Celebrating diversity and encouraging acceptance

Hispanic Heritage Lecture Diverse in information

By Kaitlin Trujillo
On September 14, 2017

Photo by Kaitlin Trujiillo
Dr. Gabriela Serrano, Associate Professor of the Department of English and Modern Languages, answers an audience member’s questions during the Q & A section. Serrano is proud of her Chicana heritage.

Multiple professors from ASU presented students with the opportunity to learn about Hispanic culture in the United States, how to redefine and rise above stereotypes, as well as the advancement Hispanics are making in education at the Hispanic Heritage Month lecture Sept. 12 in the UC.

"It’s awesome to see my culture celebrated here," Amanda Peralta Jasso, President of Association of Mexican-American Students, said.

Many views and ideas were expressed throughout the evening that encouraged students to take pride in their roots and celebrate diversity.

"Tonight was important because we got to hear different perspectives," Sydney Wade, senior, said. "You can look at your environment differently by knowing this information."

Dr. Crystal M. Kreitler, Associate Professor of the Department of Psychology and Sociology, discussed cultural frame switching.

Cultural frame switching is a psychological process experienced by individuals who belong to two cultures.

Kreitler explained that this phenomenon can sometimes lead individuals to feel like they have two different personalities, but don’t necessarily belong to either one.

Kreitler encouraged students to own their individuality and celebrate what makes them unique.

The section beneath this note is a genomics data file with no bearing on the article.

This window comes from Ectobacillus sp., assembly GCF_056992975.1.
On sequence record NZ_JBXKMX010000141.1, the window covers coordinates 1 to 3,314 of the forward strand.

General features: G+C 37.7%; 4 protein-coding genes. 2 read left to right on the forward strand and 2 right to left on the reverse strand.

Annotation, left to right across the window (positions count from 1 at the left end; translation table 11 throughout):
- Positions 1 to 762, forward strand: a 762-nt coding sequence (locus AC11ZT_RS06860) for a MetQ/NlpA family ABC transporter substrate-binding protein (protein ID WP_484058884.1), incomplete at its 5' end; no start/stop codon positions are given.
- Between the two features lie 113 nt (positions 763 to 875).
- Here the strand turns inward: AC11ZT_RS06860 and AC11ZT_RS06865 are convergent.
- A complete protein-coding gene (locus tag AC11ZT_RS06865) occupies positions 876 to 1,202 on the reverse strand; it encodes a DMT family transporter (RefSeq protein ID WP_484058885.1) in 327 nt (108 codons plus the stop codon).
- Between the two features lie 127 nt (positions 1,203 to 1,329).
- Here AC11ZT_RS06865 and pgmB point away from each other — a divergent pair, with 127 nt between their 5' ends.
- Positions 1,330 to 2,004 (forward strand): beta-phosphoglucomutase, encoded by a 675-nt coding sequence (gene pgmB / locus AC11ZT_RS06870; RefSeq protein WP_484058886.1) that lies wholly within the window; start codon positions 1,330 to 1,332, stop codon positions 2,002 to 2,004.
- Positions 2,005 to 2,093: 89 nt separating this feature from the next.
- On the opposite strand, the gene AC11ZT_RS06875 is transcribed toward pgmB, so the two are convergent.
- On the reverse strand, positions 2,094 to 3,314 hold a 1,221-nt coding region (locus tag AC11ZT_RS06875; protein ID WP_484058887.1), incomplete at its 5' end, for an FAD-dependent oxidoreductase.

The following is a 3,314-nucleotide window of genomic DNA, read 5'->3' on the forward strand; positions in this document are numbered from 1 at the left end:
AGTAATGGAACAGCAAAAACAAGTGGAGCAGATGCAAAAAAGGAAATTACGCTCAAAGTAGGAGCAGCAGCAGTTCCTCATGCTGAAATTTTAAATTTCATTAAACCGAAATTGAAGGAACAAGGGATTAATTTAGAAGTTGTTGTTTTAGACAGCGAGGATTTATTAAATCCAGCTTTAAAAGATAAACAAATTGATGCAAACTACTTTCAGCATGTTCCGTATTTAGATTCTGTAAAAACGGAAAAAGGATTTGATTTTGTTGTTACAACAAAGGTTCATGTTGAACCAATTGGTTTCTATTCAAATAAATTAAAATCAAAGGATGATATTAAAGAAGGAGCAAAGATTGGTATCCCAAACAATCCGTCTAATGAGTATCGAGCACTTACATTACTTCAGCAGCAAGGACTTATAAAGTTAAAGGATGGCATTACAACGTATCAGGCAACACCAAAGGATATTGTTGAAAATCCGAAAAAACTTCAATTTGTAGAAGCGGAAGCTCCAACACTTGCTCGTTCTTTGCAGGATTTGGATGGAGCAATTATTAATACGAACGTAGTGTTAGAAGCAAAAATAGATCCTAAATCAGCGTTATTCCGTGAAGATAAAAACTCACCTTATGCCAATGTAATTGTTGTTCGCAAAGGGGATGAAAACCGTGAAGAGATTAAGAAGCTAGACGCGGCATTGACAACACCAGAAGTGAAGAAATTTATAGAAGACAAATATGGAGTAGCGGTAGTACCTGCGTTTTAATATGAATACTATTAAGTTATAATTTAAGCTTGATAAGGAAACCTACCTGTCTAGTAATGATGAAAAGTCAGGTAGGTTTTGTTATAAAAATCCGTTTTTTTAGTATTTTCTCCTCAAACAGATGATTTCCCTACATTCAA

"Our individual differences, our cultures, all these beautiful ethnicities are what make us special," Kreitler said.

"Not seeing color is whitewashing," Dr. Flor Leos Madero, Assistant Professor of the Department of Communication and Mass Media, said. "Instead of saying ‘I don’t see color,’ maybe we should say ‘I accept color. I accept your differences and I accept your struggles."

Madero’s topic for the lecture was Colorism, the idea that the lighter the skin, the better the individual.

"Colorism affects all of us," Madero said. "Just because you are unaware of something, doesn’t mean it doesn’t exist"

Madero showed a clip of people from many different ethnicities talking about how their skin color has affected them.

The darker skinned people spoke of low self-esteems, trying to bleach their own skin, and the negative stereotypes that they battle every day.

"Be careful with the words you say to others," Madero said, "and be careful with the words you say to yourself, because words really do matter."

Dr. Gabriela Serrano, Associate Professor of the Department of English and Modern Languages, revealed positive ways to redefine stereotypes.

Serrano gave one example of a negative stereotype; speaking with a Spanish accent indicating intellectual inferiority. Redefined, that stereotype reveals the individual to be multi-lingual.

"We have to understand where our students are coming from and how we can help them rethink these stereotypes and gender roles," Serrano said.

Dr. Daniel I. Castaneda, Assistant Professor of the Department of Engineering, said Hispanics and women are severely underrepresented in the Engineering field.

Castaneda said ASU is building a department for students that can infuse a change in engineering, one that hopes to increase diversity in the field.

"Until engineering reflects the culture that it serves, there will be communities who will be underserved," Castaneda said.

Dr. John Klingemann, Associate Professor and Department Chair of History, said Texas ranks high for the number of Hispanics who graduate from high school and the number of Hispanics enrolling in four-year universities is increasing.

Klingemann spoke on his Hispanic heritage as well as his culture as a Texan and the pride he feels in both. Klingemann encouraged students to take pride in their heritage as well as their education.

The speakers specialized in different topics, but had a similar theme: celebrating heritage.

"It’s interesting how all of our work can come together and really support what we do," Klingemann said.

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